Improvements in Memory and Reaction Time
Astaxanthin might improve cognitive function. In a small, open-label trial, 10 healthy men ages 50-69, who had been complaining of forgetfulness, received astaxanthin (12 mg/day) for 12 weeks.22 On a computerized test designed to accurately detect early cognitive deterioration (“CogHealth”), they showed improvement in reaction time, attention, and working memory.
Improved Mitochondrial Function
The mitochondria are known as the “powerhouses” of your cells. They have double membranes crammed with proteins that utilize oxygen to generate energy. However, having a constantly working reactor does present risks: a small portion of this oxygen escapes catalytic control and is transformed into electronically excited reactive oxygen species (ROS, also known as “free radicals”). Our antioxidant defenses do their best to neutralize these free radicals, but some evade neutralization and damage the mitochondrial membranes.23. Mitochondrial decline due to cumulative ROS damage has been suggested as a major contributor to the aging process. 24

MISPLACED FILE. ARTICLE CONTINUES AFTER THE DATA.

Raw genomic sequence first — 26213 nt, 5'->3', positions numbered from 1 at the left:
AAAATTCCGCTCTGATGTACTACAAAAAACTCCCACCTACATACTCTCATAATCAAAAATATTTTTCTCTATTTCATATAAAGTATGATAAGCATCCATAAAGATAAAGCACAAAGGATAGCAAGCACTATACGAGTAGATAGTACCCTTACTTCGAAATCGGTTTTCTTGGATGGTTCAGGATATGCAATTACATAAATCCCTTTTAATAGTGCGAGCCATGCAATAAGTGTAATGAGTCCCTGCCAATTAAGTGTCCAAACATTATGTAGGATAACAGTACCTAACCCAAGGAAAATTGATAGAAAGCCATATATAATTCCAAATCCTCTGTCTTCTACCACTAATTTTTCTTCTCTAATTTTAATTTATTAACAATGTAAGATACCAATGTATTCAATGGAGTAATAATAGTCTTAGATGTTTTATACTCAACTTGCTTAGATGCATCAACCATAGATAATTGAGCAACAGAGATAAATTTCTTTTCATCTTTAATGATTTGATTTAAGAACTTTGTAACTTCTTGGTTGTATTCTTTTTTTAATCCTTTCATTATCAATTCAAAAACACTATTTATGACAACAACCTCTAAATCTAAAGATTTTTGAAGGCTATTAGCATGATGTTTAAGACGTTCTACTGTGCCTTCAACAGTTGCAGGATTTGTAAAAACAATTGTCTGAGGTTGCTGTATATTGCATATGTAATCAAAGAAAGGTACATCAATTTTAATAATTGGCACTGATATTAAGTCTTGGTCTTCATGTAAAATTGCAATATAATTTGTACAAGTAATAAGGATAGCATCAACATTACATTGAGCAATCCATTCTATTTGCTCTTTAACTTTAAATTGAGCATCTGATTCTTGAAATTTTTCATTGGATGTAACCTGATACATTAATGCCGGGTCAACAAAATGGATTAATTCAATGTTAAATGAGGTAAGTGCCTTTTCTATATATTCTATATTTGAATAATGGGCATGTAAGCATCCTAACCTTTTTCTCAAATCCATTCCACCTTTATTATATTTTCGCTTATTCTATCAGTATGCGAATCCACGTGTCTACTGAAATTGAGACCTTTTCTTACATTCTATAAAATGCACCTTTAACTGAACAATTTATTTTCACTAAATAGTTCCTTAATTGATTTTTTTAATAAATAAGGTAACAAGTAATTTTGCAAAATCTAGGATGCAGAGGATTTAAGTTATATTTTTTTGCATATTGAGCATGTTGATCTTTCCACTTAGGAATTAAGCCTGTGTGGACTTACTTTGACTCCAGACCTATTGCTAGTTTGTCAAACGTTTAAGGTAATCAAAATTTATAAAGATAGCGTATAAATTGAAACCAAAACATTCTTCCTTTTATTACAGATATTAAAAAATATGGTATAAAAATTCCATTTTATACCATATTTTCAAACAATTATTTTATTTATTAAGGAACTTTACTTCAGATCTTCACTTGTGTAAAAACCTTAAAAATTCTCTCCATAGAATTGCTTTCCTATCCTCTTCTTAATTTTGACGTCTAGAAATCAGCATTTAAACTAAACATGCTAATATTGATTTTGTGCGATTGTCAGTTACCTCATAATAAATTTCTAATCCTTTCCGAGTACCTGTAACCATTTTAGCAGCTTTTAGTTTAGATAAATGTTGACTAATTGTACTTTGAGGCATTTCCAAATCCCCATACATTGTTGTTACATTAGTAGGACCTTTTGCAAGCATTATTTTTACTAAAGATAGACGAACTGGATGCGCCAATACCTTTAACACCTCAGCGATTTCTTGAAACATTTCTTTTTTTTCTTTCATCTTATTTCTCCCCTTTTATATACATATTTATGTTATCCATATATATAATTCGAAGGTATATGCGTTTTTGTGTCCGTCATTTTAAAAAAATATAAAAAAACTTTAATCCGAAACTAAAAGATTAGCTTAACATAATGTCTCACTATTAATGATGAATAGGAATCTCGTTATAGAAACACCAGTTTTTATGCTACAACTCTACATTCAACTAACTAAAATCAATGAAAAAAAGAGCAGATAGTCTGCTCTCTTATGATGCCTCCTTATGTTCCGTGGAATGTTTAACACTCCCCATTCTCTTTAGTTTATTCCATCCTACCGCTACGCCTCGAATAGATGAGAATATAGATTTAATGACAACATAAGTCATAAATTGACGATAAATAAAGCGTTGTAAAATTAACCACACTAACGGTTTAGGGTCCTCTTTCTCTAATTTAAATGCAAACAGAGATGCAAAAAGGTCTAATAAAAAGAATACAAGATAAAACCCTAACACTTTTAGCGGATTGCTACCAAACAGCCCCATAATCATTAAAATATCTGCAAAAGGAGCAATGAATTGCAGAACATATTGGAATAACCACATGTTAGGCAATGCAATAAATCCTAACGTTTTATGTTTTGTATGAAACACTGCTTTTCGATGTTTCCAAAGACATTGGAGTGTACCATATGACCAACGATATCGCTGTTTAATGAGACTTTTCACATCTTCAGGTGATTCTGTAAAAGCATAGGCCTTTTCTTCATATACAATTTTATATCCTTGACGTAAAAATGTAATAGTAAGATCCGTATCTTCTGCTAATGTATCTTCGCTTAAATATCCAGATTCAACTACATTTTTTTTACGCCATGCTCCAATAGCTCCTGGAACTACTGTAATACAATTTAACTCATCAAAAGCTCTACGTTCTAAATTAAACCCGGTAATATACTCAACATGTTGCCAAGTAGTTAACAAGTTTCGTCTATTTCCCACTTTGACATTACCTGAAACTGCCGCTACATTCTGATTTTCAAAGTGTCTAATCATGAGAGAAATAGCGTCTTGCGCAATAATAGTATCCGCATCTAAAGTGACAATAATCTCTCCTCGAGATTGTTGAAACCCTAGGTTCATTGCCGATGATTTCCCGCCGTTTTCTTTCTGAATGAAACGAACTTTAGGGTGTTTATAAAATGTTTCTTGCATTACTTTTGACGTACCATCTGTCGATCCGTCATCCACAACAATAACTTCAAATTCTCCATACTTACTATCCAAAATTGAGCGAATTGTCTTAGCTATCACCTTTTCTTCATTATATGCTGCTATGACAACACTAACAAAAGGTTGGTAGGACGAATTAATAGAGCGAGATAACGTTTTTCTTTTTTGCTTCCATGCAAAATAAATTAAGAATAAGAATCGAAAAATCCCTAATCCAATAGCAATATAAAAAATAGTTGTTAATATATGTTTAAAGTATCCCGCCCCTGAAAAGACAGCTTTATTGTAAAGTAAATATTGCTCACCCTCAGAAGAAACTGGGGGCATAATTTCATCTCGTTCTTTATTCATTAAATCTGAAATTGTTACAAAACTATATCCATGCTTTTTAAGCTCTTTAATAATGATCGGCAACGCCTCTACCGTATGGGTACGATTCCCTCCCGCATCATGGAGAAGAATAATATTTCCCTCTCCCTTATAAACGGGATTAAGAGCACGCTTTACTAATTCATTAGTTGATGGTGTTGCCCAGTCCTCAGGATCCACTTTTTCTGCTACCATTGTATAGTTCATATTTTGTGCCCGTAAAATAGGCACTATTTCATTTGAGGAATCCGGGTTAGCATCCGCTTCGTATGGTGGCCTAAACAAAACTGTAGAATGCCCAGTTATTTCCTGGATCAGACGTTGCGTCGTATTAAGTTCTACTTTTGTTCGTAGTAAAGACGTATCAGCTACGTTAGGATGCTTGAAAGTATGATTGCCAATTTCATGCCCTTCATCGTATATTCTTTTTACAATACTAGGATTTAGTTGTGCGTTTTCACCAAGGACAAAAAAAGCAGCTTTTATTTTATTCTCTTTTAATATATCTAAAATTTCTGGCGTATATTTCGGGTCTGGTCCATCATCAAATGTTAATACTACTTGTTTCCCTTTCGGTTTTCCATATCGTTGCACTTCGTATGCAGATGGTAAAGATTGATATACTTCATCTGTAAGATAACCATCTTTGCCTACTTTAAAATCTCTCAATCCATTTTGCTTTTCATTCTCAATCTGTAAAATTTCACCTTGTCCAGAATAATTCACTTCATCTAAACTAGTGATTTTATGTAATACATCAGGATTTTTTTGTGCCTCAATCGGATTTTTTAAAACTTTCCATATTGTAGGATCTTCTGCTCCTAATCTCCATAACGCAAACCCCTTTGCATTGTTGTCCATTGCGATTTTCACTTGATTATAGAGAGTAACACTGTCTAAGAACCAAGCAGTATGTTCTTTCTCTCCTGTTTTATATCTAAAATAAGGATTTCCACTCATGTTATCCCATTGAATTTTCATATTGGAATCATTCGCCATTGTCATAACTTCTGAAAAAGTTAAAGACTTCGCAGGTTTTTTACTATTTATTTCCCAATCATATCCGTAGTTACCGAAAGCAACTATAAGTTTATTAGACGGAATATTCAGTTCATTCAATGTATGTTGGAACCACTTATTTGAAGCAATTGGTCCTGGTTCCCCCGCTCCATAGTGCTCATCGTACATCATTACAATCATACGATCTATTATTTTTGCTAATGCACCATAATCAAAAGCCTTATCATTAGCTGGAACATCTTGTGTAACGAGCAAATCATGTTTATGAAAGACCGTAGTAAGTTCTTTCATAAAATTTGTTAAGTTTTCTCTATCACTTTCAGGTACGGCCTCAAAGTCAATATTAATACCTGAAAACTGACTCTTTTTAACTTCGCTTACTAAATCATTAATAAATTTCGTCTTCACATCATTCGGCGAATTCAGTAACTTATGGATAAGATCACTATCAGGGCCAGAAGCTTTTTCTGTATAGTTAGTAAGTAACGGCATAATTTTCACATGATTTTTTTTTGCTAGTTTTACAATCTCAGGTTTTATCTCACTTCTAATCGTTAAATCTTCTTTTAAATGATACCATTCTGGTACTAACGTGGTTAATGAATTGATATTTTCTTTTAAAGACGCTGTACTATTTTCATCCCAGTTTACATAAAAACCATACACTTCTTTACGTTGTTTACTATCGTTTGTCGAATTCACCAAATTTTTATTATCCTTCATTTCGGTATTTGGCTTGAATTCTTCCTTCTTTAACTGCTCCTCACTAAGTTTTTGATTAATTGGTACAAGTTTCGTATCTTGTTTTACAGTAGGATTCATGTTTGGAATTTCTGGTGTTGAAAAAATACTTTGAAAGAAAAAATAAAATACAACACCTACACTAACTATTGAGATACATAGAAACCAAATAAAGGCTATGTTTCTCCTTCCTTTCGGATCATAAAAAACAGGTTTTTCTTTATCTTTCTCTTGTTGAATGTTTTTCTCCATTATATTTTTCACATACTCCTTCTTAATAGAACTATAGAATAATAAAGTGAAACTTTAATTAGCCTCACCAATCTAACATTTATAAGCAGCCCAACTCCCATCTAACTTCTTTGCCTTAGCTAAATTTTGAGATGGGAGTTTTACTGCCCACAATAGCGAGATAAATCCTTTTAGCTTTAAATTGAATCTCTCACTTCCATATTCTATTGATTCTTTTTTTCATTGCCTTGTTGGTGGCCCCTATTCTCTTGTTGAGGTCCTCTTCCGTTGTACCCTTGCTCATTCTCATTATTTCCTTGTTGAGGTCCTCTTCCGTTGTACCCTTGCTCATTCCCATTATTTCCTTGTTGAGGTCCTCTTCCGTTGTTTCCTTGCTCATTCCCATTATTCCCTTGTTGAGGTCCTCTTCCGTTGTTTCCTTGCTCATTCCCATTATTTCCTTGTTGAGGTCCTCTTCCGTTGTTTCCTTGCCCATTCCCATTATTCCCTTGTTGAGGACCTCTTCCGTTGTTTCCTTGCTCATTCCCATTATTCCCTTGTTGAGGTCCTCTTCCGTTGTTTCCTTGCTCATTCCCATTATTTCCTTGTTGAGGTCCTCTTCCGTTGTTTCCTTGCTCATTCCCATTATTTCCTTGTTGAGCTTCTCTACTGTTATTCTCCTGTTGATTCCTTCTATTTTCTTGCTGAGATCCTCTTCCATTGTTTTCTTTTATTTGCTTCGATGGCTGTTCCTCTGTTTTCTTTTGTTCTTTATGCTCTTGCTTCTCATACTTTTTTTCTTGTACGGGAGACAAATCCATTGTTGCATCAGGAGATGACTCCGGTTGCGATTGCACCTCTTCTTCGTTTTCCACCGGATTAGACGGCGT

In a series of experiments with various cultured cell lines,25 astaxanthin improved cell survival under oxidative stress. Astaxanthin reduced the mitochondria’s endogenous production of oxygen radicals and protected the mitochondria against a decline in membrane function that typically occurs over time in these cultures. But astaxanthin’s benefits went even further: it increased mitochondrial activity by increasing oxygen consumption without increasing generation of ROS. It actually made the mitochondria more effective. The researchers then inserted into the mitochondria another molecular probe that measured their ability to conserve glutathione and re-reduce oxidized biomolecules.25 The mitochondria were then challenged with hydrogen peroxide (H2O2), a reactive oxygen species (ROS) that should normally oxidize and reverse this redox state. Astaxanthin was found to protect against the H2O2 oxidant effect. Its capacities both to protect mitochondria and to boost their energy efficiency should stimulate further research into this nutrient’s potential for possible anti-aging effects. It should be clear now why we wanted astaxanthin in our new supplement Packs. Human trials suggest that it is among the most beneficial of the antioxidants, and almost certainly the most beneficial carotenoid. It seems to protect and improve the function of your mitochondria, which is highly significant as mitochondrial decay is one of the major contributors to the aging process. In addition, astaxanthin may benefit memory, blood lipids, circulation, and immune function, and help prevent metabolic syndrome.26 We added 10mg of astaxanthin to the PhysioAge Premium Packs: not just a token amount, but an amount consistent with what was effective in the studies listed above.